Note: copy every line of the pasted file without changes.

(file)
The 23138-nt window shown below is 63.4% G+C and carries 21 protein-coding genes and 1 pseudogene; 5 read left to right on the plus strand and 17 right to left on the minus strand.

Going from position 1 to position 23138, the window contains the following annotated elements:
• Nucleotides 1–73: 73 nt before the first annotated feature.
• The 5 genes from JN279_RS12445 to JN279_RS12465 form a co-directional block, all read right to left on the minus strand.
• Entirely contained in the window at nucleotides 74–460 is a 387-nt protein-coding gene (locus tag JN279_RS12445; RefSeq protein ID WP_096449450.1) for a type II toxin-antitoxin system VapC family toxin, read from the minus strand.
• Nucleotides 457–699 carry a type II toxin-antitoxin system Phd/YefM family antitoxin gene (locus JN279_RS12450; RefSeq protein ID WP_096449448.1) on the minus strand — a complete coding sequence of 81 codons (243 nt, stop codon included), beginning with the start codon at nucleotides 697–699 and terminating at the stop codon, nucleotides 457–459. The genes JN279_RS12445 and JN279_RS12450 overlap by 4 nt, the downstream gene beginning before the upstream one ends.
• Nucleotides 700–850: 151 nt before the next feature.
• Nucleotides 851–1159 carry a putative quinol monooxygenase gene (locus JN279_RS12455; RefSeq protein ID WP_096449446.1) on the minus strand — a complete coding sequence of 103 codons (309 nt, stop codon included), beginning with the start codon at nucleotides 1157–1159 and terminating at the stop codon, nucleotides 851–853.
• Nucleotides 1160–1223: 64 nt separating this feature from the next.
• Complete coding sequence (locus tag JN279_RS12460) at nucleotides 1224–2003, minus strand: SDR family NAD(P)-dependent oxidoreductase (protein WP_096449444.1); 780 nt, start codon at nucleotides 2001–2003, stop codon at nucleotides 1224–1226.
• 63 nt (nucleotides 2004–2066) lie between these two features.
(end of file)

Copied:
The 23138-nt window shown below is 63.4% G+C and carries 21 protein-coding genes and 1 pseudogene; 5 read left to right on the plus strand and 17 right to left on the minus strand.

Going from position 1 to position 23138, the window contains the following annotated elements:
• Nucleotides 1–73: 73 nt before the first annotated feature.
• The 5 genes from JN279_RS12445 to JN279_RS12465 form a co-directional block, all read right to left on the minus strand.
• Entirely contained in the window at nucleotides 74–460 is a 387-nt protein-coding gene (locus tag JN279_RS12445; RefSeq protein ID WP_096449450.1) for a type II toxin-antitoxin system VapC family toxin, read from the minus strand.
• Nucleotides 457–699 carry a type II toxin-antitoxin system Phd/YefM family antitoxin gene (locus JN279_RS12450; RefSeq protein ID WP_096449448.1) on the minus strand — a complete coding sequence of 81 codons (243 nt, stop codon included), beginning with the start codon at nucleotides 697–699 and terminating at the stop codon, nucleotides 457–459. The genes JN279_RS12445 and JN279_RS12450 overlap by 4 nt, the downstream gene beginning before the upstream one ends.
• Nucleotides 700–850: 151 nt before the next feature.
• Nucleotides 851–1159 carry a putative quinol monooxygenase gene (locus JN279_RS12455; RefSeq protein ID WP_096449446.1) on the minus strand — a complete coding sequence of 103 codons (309 nt, stop codon included), beginning with the start codon at nucleotides 1157–1159 and terminating at the stop codon, nucleotides 851–853.
• Nucleotides 1160–1223: 64 nt separating this feature from the next.
• Complete coding sequence (locus tag JN279_RS12460) at nucleotides 1224–2003, minus strand: SDR family NAD(P)-dependent oxidoreductase (protein WP_096449444.1); 780 nt, start codon at nucleotides 2001–2003, stop codon at nucleotides 1224–1226.
• 63 nt (nucleotides 2004–2066) lie between these two features.